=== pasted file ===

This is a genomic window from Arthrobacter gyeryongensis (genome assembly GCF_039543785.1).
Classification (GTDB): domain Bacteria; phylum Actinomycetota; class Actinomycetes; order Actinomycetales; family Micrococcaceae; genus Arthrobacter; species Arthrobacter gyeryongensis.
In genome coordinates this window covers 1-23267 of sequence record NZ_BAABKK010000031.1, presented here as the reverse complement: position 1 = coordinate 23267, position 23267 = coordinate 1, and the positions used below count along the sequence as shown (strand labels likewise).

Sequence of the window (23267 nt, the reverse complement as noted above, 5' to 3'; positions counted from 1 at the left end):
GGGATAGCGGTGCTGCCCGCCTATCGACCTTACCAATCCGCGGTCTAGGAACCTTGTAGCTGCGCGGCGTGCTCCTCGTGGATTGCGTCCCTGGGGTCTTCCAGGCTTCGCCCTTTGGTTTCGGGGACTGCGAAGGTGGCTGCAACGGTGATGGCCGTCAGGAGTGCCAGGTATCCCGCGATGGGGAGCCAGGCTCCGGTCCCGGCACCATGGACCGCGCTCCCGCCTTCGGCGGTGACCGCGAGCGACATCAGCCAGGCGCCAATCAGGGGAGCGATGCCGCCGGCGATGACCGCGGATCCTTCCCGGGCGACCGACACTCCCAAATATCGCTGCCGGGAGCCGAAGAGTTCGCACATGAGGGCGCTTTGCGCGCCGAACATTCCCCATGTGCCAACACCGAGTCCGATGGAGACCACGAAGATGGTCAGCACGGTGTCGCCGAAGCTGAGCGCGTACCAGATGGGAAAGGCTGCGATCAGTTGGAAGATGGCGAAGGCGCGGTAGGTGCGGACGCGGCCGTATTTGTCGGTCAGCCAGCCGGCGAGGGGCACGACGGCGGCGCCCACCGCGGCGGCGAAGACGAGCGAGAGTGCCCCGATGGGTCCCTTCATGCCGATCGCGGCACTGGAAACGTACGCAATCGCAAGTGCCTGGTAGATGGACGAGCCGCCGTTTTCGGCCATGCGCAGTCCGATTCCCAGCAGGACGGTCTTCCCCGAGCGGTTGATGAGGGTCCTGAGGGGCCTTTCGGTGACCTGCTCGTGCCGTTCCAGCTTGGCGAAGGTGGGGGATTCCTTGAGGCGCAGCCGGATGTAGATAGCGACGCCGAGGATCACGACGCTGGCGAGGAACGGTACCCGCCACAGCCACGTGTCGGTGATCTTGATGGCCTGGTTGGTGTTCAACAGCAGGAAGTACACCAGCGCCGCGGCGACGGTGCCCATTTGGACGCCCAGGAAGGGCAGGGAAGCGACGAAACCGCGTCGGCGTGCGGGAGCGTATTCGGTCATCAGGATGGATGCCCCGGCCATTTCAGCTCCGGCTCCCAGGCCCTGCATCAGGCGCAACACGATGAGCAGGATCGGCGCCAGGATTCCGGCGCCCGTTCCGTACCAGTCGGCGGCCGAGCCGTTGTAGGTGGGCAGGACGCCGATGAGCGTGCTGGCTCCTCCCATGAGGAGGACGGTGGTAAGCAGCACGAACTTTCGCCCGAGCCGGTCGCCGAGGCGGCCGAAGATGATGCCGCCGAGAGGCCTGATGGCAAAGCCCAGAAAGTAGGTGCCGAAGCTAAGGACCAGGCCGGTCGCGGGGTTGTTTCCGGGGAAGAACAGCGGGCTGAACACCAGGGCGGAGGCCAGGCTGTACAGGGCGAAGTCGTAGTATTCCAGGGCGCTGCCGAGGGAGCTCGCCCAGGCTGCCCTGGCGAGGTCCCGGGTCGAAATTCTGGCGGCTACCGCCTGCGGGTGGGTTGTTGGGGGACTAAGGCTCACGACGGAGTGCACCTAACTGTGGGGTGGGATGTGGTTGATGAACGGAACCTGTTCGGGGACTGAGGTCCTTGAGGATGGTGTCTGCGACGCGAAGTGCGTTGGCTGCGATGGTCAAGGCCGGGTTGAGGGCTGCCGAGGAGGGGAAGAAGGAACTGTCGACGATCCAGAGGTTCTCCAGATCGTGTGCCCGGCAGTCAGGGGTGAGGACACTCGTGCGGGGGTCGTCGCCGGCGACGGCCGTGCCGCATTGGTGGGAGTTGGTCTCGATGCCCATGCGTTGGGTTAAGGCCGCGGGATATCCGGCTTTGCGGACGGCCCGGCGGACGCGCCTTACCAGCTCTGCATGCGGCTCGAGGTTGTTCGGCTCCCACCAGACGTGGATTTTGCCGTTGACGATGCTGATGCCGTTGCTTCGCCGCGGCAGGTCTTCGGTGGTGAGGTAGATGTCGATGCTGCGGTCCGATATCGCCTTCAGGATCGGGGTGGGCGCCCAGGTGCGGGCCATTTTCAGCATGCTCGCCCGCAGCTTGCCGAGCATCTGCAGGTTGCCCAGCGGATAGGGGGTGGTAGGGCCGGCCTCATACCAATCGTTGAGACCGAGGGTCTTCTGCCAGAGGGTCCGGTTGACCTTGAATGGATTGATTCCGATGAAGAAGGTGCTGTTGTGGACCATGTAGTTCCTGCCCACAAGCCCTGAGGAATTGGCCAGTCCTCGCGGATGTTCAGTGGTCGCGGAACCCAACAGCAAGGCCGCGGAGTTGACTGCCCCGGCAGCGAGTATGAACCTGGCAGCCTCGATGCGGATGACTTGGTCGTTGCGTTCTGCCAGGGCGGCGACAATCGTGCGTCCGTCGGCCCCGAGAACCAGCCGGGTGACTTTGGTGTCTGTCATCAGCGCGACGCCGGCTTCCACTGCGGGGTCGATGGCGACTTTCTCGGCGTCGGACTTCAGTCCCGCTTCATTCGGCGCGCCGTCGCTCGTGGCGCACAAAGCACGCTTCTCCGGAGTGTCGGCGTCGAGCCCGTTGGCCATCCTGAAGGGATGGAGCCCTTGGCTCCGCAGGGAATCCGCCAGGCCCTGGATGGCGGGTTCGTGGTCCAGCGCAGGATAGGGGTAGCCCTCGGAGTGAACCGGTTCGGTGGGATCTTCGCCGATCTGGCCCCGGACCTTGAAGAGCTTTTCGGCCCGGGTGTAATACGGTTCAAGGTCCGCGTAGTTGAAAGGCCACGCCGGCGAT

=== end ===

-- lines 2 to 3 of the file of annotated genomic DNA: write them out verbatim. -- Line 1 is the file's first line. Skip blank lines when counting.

Classification (GTDB): domain Bacteria; phylum Actinomycetota; class Actinomycetes; order Actinomycetales; family Micrococcaceae; genus Arthrobacter; species Arthrobacter gyeryongensis.
In genome coordinates this window covers 1-23267 of sequence record NZ_BAABKK010000031.1, presented here as the reverse complement: position 1 = coordinate 23267, position 23267 = coordinate 1, and the positions used below count along the sequence as shown (strand labels likewise).